The decision by Toyota to pay its UK-based suppliers in euros rather than sterling will put added pressure on the company's suppliers to bear the exchange rate costs that have resulted from sterling's strength against the euro, says just-auto.com.

A number of car companies manufacturing in the UK have expressed concern at the decline of the euro against sterling since the currency's launch in 1999, including Ford, Nissan, Toyota, Honda and BMW (through its former subsidiary, Rover). The decline of the euro against sterling has hit the profitability of UK operations as UK-made cars have become more costly to build expressed in euros -- and margins have therefore been eroded. Exports to the eurozone of continental Europe are at the core of UK manufacturing strategies in the auto industry.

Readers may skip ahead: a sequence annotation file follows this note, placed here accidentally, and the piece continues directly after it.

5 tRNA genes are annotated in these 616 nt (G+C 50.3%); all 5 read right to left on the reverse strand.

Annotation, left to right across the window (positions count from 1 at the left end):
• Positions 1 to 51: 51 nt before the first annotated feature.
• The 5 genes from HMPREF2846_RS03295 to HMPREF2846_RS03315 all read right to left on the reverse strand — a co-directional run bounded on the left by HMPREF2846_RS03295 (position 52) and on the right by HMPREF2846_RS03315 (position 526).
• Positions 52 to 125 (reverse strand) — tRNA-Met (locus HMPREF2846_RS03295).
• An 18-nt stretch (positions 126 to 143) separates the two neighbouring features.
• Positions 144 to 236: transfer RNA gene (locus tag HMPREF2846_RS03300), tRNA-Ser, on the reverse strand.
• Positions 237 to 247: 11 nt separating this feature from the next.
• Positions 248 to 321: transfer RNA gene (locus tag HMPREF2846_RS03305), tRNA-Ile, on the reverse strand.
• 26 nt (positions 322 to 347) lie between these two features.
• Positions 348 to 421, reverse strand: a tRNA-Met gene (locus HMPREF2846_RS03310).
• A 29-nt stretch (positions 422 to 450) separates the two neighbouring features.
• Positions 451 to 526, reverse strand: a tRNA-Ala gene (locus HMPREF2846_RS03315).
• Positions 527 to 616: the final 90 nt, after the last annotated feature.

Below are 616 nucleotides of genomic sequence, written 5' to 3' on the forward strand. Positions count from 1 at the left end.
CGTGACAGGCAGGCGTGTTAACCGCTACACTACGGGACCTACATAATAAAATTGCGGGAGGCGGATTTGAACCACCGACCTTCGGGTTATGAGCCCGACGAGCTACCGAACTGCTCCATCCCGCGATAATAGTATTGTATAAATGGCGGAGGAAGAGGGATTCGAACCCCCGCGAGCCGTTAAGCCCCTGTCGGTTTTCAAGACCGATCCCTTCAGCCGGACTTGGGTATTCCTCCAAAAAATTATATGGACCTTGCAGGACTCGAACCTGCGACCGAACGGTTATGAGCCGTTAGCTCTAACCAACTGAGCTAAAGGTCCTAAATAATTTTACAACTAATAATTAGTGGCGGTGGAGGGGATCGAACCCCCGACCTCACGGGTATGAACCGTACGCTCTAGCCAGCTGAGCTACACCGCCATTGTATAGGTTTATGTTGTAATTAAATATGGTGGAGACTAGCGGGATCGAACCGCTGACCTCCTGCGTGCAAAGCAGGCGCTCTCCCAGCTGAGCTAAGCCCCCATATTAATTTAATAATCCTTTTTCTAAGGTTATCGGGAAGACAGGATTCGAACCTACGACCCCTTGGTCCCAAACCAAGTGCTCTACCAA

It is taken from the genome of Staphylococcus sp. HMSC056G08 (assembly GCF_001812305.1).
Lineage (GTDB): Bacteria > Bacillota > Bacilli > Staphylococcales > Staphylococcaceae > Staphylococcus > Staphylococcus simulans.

just-auto.com's Managing Editor, David Leggett, commented: "As far as future policy is concerned, the carmakers are putting pressure on the UK government for a more stable currency regime -- essentially they would like to see the UK join the single currency and avoid further wild swings that they claim wreck investment and manufacturing strategies."

Nissan's President, Mr. Ghosn, has questioned future investment at Nissan's UK plant -- the most efficient car plant in Europe -- in direct response to the currency issue. Read just-auto.com's analysis of the currency debate and the position of the UK Nissan plant at:

www.just-auto.com/features_detail.asp?art=222

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